The appellant's lament with respect to acceptance of responsibility is two-fold. First, he asseverates that the sentencing court's obstruction-of-justice enhancement was unwarranted and that, therefore, the court's epibolic refusal to credit him for acceptance of responsibility was erroneous. This asseveration is simply a rehashing of a claim previously rejected, see supra Part II.B, and falls of its own weight.
The second branch of the appellant's challenge starts with the valid premise that even if a defendant's sentence is enhanced for obstruction of justice, he still may receive a downward adjustment for acceptance of responsibility. Although practice has proven such largesse to be hen's-teeth rare, the appellant nonetheless insists that he qualifies for it.
The baseline rule, of course, is that “[c]onduct resulting in an enhancement [for obstruction of justice] ordinarily indicates that the defendant has not accepted responsibility.” USSG § 3E1.1, comment. (n.4). Yet the sentencing guidelines explicitly confirm that there may be “extraordinary cases” in which adjustments for both obstruction of justice and acceptance of responsibility can coexist. Id. In such instances, the defendant has the burden of proving that an adjustment for acceptance of responsibility is warranted. See United States v. Gonzales, 12 F.3d 298, 300 (1st Cir.1993). A district court's denial of such a claim is reviewed for clear error. See id.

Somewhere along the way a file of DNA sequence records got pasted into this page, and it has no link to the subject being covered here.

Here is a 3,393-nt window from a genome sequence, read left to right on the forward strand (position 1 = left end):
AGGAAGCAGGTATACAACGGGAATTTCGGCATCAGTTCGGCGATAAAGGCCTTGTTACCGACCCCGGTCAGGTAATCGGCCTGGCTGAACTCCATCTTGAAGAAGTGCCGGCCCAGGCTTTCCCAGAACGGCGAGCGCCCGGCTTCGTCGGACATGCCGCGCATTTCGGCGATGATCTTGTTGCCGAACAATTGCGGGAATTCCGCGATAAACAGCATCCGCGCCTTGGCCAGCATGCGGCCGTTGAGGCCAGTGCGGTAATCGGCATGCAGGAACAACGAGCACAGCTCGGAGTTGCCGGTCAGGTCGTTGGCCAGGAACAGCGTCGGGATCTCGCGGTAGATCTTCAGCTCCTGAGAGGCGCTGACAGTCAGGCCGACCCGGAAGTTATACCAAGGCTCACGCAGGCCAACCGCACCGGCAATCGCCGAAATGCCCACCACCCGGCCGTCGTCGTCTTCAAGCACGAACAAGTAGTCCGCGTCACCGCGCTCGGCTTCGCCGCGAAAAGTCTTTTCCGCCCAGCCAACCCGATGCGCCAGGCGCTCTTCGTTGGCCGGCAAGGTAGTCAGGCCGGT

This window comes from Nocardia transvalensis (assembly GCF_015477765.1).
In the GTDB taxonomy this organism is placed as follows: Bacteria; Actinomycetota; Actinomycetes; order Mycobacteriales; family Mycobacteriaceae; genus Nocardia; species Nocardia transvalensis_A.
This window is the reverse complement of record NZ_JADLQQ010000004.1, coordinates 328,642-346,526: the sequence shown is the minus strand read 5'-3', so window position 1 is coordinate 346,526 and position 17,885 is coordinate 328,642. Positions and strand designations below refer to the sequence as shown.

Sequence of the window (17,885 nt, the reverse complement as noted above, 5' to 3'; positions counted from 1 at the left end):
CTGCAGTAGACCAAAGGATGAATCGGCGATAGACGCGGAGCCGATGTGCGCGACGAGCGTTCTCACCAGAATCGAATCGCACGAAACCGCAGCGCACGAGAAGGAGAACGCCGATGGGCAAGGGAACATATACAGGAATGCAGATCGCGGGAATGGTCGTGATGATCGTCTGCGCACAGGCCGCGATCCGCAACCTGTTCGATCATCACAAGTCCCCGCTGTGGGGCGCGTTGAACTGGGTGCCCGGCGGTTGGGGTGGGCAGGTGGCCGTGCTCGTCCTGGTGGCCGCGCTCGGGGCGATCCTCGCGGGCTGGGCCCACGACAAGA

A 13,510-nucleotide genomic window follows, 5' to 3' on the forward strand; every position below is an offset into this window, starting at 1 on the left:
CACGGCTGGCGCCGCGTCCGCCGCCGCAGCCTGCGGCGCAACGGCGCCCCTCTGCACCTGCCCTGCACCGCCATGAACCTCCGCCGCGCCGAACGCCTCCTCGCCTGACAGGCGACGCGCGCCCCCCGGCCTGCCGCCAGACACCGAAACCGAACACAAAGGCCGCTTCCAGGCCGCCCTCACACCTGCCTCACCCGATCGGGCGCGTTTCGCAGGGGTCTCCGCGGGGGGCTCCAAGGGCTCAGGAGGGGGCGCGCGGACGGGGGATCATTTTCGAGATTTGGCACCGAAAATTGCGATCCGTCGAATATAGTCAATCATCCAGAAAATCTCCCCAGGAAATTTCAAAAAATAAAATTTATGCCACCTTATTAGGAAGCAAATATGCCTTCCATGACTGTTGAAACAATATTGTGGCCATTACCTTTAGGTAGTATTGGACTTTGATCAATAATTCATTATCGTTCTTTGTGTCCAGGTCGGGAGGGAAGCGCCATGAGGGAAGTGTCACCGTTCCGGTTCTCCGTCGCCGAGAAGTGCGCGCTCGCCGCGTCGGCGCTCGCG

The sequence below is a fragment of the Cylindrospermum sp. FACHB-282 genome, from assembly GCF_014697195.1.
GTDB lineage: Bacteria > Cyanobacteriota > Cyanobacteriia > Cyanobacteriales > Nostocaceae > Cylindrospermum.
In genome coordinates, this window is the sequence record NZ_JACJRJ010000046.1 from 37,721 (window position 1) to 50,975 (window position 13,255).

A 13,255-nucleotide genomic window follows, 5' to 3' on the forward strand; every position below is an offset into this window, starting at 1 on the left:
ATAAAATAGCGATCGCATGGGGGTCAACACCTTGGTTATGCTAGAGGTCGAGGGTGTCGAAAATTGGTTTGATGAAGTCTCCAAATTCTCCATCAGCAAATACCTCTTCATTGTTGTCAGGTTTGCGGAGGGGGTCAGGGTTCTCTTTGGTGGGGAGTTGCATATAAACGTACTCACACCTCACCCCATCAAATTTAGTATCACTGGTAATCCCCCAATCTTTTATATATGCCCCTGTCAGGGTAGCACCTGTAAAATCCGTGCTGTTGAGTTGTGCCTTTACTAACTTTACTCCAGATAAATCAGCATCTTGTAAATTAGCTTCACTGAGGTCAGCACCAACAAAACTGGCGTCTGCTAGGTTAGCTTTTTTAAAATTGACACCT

The appellant points to a host of factors that, in his view, make his case extraordinary. These include his on-the-spot admission of his role in the surveilled drug sale, his divulgement of the existence and location of the stash house, his consent to the search of that structure and to the seizure of contraband from it, his guilty plea, his compliance with the terms of his pretrial release, and his avowals of contrition. These factors, he exhorts, merit a reduction for acceptance of responsibility.
We doubt that these factors, taken in cumulation, are sufficient to make the appellant's case extraordinary and, thus, to overcome the secondary effect of the warrantable finding that he had obstructed justice. But we need not go so far. We are not a nisi prius court, and the enumerated factors surely do not pack a sufficient punch to render the sentencing court's adverse assessment of them clearly erroneous.3 Cf. United States v. Royer, 895 F.2d 28, 29 (1st Cir.1990) (“Whether a defendant clearly demonstrates a recognition and affirmative acceptance of personal responsibility is a fact-dominated issue, and ․ will not be overturned unless clearly erroneous.” (internal quotation marks omitted)).